The trial of a former University of Ulster student accused of causing the death of a toddler in a fatal crash just over two years ago has heard he was attempting to blame the child’s mother for the tragic accident.
However, prosecution QC Liam McCollum told the Dungannon Crown Court jury of six men and six women that 25-year-old John Fahy’s claim “does simply not add up, or fit any of the evidence”.
Fahy, from Groagagh Grange in Sligo, denies causing the death of 19-month-old baby Ryan Cox by driving without due care and attention on the Boa Island Road outside Belleek in Fermanagh on January 14, 2013.
The architectural student – who was seriously injured in the smash himself – also denies causing grievous bodily injury to Ryan’s mother, Katriona by his careless driving.
Trial judge Madam Justice McBride and the jury also heard prosecution claims that the “objective evidence” would prove that it was Fahy’s Renault Megan car which had been the wrong side of the Bow Island Road when it collided with Mrs Cox’s Peugot 307 car, and not the other way round.
Mr McCollum said that shortly before 4pm that January afternoon Mrs Cox, with baby Ryan strapped in his baby seat, had travelled just over a mile from their home when their car was in collision with that of Fahy’s.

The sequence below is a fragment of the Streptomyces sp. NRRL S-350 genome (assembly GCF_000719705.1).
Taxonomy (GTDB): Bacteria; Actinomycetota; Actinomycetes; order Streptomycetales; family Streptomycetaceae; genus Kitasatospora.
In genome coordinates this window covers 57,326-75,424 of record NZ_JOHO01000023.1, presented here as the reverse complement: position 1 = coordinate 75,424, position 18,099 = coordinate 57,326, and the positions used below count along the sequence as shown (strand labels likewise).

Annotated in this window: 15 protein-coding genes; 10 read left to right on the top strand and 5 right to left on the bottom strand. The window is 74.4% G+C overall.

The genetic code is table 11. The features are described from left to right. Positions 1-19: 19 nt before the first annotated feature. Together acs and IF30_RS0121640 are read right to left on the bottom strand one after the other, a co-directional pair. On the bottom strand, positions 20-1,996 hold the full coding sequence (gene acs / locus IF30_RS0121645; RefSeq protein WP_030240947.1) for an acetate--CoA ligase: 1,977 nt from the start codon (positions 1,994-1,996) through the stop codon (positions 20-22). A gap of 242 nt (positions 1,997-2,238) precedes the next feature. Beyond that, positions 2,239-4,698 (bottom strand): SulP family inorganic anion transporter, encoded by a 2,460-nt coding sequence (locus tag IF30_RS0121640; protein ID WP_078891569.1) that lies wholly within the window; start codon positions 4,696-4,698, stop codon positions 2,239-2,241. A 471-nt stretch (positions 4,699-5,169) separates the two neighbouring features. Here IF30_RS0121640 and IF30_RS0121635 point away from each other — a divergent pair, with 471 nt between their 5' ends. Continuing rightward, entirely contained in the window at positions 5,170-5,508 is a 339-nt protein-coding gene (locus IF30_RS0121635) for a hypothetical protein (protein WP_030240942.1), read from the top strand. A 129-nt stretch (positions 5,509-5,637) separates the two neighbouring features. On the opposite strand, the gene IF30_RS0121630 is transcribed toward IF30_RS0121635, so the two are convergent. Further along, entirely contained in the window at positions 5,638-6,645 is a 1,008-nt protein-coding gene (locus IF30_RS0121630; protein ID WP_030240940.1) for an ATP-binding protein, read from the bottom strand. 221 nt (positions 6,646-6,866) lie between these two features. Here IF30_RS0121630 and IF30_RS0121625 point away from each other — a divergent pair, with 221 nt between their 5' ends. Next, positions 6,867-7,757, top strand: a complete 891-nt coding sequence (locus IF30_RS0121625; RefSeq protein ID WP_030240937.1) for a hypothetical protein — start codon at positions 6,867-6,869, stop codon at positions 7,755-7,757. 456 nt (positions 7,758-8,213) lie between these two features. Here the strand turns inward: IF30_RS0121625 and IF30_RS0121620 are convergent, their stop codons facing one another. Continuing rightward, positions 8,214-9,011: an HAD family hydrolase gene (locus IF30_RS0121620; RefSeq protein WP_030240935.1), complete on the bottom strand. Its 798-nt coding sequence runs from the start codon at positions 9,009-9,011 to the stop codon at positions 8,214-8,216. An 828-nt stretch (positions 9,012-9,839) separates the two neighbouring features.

The lawyer told the court it was the prosecution case that as Fahy was driving around a left hand bend, near the entrance of Castle Caldwell Forest Park, he lost control of his car, and or, by over steering, ended up on the wrong side of the road and collided with Mrs Cox’s car.
His driving, said Mr McCollum, fell far below what would have been expected from a competent and careful driver, while Mrs Cox was on the correct side of the road, and that objective factors would show Fahy was on the wrong side when their vehicles impacted.
“The impact between the two vehicles occurred on the wrong side of the road for the defendant and on the right side of the road of Mrs Cox,” claimed Mr McCollum who added that gouges and debris on the road allegedly supported this.
The prosecution lawyer also told the jury “all the objective evidence” showed the accident was caused “by the defendant going on the wrong side of the road” and by the end of the case they would have no difficulty in convicting Fahy of careless driving.
Mr McCollum said while Mrs Cox had no memory of the tragic events, Fahy attempted “to blame her (Mrs Cox) for the accident”.
Fahy, the court heard when interviewed by police claimed “the last thing I remember being in my lane doing about 45 to 50 mph”, and that as he rounded the corner he remembered seeing Mrs Cox “trying to correct” her position and get back into her own lane.
Then when asked by police was he suggesting that Mrs Cox was in the wrong lane, the student answered: “Yes”.
Mr McCollum said that the student was “making the case he was on his own side of the road and Mrs Cox was on the wrong side of the road”.
The prosecution lawyer told the jury while they would have to make their own minds up about the issue of who caused the accident, it was the Crown case that Fahy’s “account does simply not add up or fit any of the evidence”.
The trial, expected to last at least a week, continues on Friday.